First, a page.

by Guest Blogger Henley Spiers
This time around, I’m going to focus on selecting a dive shop for your course and all the variables you should consider.
Factors to consider when choosing a dive shop:
• Reputation: Awards and distinctions (for example, a 5* PADI career development center) are a good start here, but it’s important you delve deeper, too. See if any of your dive friends and their networks have experience with the dive shop you’re researching. Research what people are saying on sites like Tripadvisor and ask if the dive shop has any testimonials from previous divemaster trainees. While it’s an intangible, it’s important to find a dive center that makes you feel comfortable. The nationality of the people running a place often plays a big role in the style and sense of humor you’ll find in a dive shop, too, so it’s worth knowing that in advance.
• Teaching: Find out who will be responsible for teaching you on a day-to-day basis. Some dive centers have just one instructor responsible for divemaster training while others have you learn from multiple instructors. Both approaches can work well, but you’re looking for instructors who will inspire and push you to greater heights. Seek information on their credentials and get feedback from their prior students.
• Course length: Becoming a decent diver and a divemaster requires a lot of time spent in the water. Because of this, I fundamentally distrust any place that offers a divemaster course in two weeks or less. You may be able to get a rating by the end of this time period, but I very much doubt that you will have mastered the skills required for diving at a high level. Look for a course that’s at least one month long and offers the opportunity to build experience after certification, too. If you need to complete your Openwater, Advanced, EFR and Rescue courses as well, then factor in extra time.
• Big or small? Find out how many divemaster interns the dive shop typically has and the scale of their professional development. A smaller dive shop with fewer divemaster trainees should yield more one-on-one time with your instructors and allow you more experience with real guests. A dive shop with a larger group of divemaster trainees will give you a bigger peer group to hang out with but typically less experience working with real guests due to the increased competition. If you’re looking at doing your instructor course afterward – or any other additional training – then a bigger shop is more likely to provide that option. I suppose it comes down to your own personal preferences and whether you want to be a big fish in a small pond, or vice versa.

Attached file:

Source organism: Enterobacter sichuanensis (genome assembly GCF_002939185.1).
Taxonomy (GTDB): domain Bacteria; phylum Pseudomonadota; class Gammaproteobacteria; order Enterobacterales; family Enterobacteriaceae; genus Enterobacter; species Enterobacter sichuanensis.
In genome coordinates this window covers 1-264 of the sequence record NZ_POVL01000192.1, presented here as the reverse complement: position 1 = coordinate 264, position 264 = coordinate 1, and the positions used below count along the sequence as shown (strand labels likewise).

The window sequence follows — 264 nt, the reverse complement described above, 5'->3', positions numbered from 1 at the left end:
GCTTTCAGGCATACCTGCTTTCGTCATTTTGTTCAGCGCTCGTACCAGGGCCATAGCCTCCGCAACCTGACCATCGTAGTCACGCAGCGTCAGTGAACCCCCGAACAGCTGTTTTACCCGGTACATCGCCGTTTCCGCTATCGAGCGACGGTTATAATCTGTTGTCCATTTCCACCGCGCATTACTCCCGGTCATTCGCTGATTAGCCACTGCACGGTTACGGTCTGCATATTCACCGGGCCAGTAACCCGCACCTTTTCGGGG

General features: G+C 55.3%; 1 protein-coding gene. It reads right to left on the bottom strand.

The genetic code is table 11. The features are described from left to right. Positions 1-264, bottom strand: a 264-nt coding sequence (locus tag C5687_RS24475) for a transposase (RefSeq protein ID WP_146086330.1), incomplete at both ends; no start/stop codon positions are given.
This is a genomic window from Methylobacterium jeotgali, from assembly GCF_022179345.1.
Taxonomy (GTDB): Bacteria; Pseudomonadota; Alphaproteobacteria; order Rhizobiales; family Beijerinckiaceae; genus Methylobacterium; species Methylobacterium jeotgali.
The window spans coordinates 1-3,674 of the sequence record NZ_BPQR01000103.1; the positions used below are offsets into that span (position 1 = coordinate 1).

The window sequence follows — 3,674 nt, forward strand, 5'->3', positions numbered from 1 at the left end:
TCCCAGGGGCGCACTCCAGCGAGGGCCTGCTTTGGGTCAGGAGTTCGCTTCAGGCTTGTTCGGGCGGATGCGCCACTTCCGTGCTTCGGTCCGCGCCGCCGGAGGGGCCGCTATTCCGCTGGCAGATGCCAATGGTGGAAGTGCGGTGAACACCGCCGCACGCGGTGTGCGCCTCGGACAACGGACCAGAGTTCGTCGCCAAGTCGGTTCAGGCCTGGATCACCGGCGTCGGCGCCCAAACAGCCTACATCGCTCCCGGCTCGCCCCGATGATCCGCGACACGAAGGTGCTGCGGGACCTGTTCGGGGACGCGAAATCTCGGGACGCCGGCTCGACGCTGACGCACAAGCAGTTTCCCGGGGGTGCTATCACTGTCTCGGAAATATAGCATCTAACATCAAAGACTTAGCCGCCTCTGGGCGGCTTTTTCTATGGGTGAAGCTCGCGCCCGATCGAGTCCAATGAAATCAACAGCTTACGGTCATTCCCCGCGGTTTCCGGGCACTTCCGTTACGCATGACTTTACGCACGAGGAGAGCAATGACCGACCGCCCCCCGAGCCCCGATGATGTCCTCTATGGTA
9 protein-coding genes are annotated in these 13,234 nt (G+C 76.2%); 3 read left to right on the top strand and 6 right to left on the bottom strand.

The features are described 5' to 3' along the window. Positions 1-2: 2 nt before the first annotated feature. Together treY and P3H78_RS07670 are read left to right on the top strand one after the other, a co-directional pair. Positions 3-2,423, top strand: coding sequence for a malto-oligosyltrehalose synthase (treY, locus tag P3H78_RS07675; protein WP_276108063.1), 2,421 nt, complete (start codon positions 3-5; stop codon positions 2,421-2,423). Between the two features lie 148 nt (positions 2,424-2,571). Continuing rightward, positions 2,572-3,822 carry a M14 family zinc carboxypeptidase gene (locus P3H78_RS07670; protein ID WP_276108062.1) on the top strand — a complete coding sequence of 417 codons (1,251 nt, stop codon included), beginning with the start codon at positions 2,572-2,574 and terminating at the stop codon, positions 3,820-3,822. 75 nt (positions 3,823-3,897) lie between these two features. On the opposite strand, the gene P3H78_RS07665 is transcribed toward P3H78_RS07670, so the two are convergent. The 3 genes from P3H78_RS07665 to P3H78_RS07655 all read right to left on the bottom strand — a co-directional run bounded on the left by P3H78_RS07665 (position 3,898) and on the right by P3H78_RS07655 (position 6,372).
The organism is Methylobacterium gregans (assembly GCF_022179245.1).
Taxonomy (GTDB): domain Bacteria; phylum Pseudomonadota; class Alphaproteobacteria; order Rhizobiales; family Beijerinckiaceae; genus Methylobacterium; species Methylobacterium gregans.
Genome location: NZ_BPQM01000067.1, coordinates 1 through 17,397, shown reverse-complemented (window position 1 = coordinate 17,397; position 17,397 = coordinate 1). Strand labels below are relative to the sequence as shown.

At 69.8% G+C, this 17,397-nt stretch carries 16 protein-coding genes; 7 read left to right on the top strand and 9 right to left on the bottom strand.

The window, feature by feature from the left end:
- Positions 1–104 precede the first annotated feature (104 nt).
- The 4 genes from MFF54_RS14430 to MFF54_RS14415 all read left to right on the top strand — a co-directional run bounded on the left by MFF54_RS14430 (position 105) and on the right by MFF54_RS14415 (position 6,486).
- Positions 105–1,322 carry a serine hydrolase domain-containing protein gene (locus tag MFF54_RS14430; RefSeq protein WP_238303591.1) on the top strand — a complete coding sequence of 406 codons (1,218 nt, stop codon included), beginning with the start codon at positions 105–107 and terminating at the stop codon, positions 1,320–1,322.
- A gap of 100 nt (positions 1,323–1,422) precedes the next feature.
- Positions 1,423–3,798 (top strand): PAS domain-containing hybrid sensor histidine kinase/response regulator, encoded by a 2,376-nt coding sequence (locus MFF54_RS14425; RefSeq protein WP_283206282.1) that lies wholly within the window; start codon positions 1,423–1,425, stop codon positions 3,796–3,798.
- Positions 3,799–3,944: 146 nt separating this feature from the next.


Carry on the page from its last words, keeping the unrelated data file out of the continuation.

• Training organization: From what I’ve seen, the content of the divemaster (or equivalent) course is pretty closely aligned across various training organizations, so I wouldn’t worry too much about that. PADI is the biggest and most recognized training organization in the world and, generally speaking, provides the most employment opportunities. That being said, in some countries (France, for example) other training organizations such as CMAS and SSI dominate the market. If you have your heart set on either doing your training or finding a dive job in a specific region, then check in advance which training organization is the preferred one locally. In addition, each training organization has a clearly defined set of standards that a divemaster needs to meet with his or her training. Ensure that the dive shop you choose adheres to these standards. If they skip certain sections then it will be you who suffers in the end – particularly if you decide to pursue additional training and find yourself lacking certain skills, education and experience.
• What’s next?: This factor is often overlooked, but it’s important to find out what the dive shop can do for you after your divemaster course. Can you dive for free or at a discounted rate? What about discounts for your friends and family? If diving will be your new career, will there be any job opportunities for you at the dive shop? If not, can your training center help you find employment elsewhere?
• Cost and value for money: In an ideal world, you will find the perfect place for your divemaster course and one that fits your budget, too. That said, prices can vary a lot for divemaster internships and you may be left having to choose a destination or shop that was perhaps not your first choice. If you’re feeling the squeeze financially, consider inquiring about getting a discount on your course. After all, you have nothing to lose by asking. Competition is high between dive centers, so in many cases you may be able to secure a small discount or at least some free specialties tossed in along with your basic course. Additionally, ask about what extras the dive shop can offer – perhaps experience in marine conservation, fish identification or free diving. Experiences like these can really add value to your program. If it’s low season in the destination you’re looking to visit, you are all the more empowered to ask for a discount as dive centers will be keen to get customers through their doors. And if money is really tight, then you can find some dive centers and programs that offer free divemaster training in exchange for a few months of work.
Well, that’s it for now. If you carefully consider the above factors, I’m confident you’ll find a great divemaster course. If the options seem overwhelming, then rest assured that almost everyone has an absolute blast while doing their divemaster course and never regrets it. If you have any specific questions, please feel free to comment and I’ll do my best to help.